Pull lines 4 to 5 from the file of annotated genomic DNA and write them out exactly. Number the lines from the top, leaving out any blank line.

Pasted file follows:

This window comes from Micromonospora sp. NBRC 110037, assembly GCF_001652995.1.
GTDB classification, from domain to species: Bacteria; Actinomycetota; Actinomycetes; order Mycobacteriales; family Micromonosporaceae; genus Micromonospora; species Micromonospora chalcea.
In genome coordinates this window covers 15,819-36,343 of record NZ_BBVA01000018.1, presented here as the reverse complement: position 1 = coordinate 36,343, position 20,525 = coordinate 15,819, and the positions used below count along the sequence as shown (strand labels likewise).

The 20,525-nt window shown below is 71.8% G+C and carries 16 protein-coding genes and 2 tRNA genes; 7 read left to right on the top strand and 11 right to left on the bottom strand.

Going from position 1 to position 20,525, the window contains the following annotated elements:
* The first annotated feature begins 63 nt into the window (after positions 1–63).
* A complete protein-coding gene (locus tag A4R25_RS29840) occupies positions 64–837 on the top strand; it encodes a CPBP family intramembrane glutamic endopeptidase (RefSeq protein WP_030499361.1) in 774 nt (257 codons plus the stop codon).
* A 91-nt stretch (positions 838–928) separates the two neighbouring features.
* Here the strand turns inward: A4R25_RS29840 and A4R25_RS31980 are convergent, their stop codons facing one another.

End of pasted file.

The 20,525-nt window shown below is 71.8% G+C and carries 16 protein-coding genes and 2 tRNA genes; 7 read left to right on the top strand and 11 right to left on the bottom strand.

Going from position 1 to position 20,525, the window contains the following annotated elements: